Jun 032017
 

I came across this scene depicting a wedding ceremony in the eighteenth century and it reminded me of the various times Richard Hall mentions weddings – both his own, his friends, and his family. Nowhere does he say anything helpful – like what the bride wore – but he rarely forgot to mention the weather….

I am aware that there was no set idea that the bride must wear white – and for servants there was never any question of having a dress that could only be worn on one occasion.

But it is interesting to see how many of the paintings of weddings of the time do show the bride in an ivory coloured satin concoction. Take the painting  by artist Joseph Highmore used to illustrate to Pamela’s Wedding – one of four scenes  from Samuel Richardson’s ‘Pamela’.

The picture appears courtesy of Tate Britain, and the explanation with it states “On Pamela’s left is her humble but dignified father, who gives her away. In the background, behind the groom, is the housekeeper Mrs Jewkes, now also a reformed character. She grasps a bottle of smelling salts in case she is overwhelmed with emotion.”

Next up, a rather splendid wedding dress from around 1775 and which appears on the V&A site- now that really is a statement dress! Talk about tassels and bows….Pippa Middleton eat your heart out

However popular ivory may have been, some of the single colour dresses were rather special, none more so than this American wedding dress from 1776 which appears on the Metropolitan Museum site.

The last picture I wanted to include is one I have used in various talks ,but for the life of me cannot remember where I first saw it. I like to think it is a fair representation of what Richard Hall would have looked like when he married a wealthy heiress in 1754:

 And to end with, a couple of caricatures from the Lewis Walpole site on the topic of weddings, both entitled “Three weeks after marriage”. The first appeared in 1786 and is by Inigo Barlow:

The second appeared in 1822 and is by J L Marks.  Cynics, the pair of them!

  8 Responses to “A few thoughts on marriage …. 18th century style”

  1.  

    I thought the fashion for the bride in white started with Queen Victoria. No?

    •  

      It would appear from the pictures at the time that an awful lot of wealthy 18th Century brides were wearing white/ivory dresses – perhaps as a way of showing that this was what they could afford. Certainly my understanding is that “ordinary” brides would not have worn white – and much of our idea of formal wear does indeed date back to the Victorians.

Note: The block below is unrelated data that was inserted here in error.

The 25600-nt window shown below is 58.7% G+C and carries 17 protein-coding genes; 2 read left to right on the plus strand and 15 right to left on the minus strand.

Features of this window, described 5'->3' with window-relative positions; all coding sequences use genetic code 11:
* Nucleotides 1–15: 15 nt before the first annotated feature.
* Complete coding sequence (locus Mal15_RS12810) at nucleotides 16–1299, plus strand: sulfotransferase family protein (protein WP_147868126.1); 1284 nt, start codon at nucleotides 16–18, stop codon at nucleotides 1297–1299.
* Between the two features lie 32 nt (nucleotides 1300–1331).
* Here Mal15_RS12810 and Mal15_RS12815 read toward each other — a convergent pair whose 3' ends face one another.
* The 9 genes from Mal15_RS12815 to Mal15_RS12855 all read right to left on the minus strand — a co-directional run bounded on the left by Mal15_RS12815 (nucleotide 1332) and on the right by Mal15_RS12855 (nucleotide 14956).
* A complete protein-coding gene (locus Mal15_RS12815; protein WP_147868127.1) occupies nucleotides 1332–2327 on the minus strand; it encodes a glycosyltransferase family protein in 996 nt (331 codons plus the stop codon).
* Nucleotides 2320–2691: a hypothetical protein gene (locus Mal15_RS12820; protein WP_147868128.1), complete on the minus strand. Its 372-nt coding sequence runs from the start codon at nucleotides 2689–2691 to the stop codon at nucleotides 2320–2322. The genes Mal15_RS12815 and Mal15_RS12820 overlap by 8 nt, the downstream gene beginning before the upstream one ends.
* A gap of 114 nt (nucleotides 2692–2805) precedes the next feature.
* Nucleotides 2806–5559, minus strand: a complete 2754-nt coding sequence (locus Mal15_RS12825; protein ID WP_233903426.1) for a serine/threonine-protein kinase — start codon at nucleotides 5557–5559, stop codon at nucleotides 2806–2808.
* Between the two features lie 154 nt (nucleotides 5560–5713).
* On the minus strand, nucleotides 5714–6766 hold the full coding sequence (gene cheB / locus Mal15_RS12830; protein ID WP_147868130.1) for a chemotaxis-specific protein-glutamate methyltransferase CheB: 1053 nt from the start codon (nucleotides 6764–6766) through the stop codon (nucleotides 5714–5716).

2.  

    Lovely group of Pictures. Thanks. Most of your site is quite informative and enjoyable. Such a wonderful inheritance.
    I think that the white wedding dress has always been around in much the way nuns wore white when becoming brides of Christ.
    Usually ladies wore a new dress that they would wear later. A white dress was a sign of some prosperity as white was harder to keep looking good than other colors..
    The cartoonists were not very optimistic about marriage . Was it Tolstoy who said that happy families weren’t as interesting as unhappy ones?

  3.  

    So great great great great etc grandpa married for money did he? Mercenary chap was he? Well done Grandpa 😀

    •  

      Not only was she a wealthy heiress but Daddy did the right thing by dropping down dead a few weeks after the wedding. Even more “tragic” Mummy died within the year, so Richard inherited a small fortune, made by his father in law from a spot of property speculating after the Great Fire. It had enabled father in law to retire to the Cotswolds and buy the Mansion House at Bengeworth – still standing, and operating today as the Evesham Hotel. When Richard’s first wife died his 3 kids were horrified when he immediately re-married, to a very much younger woman. They could see their inheritance disappearing out the window – and were not on speaking terms with their father for the next 20 years! And yes, I am descended from the children of his second marriage – and no, he didn’t neglect his earlier children and indeed left them the entire inheritance due to them from their mother. Ah families! Where would we be without them …?

  4.  

    And what happened to those children of the second marriage? Were they too provided for in some way?

    •  

      Daughter married “Mr Griffiths of Bath” while son Benjamin became a lay preacher, tried his hand at farming, ran an ironmongers shop in Coventry, and ended up fathering a son who became a C.of E. vicar. 2 more vicars followed, then a son who invented “blue prints” and made a packet after the First World War. After that we degenerated into accountants and lawyers and never achieved anything….

  5.  

    Sounds like an illustrious and energetic family to me!

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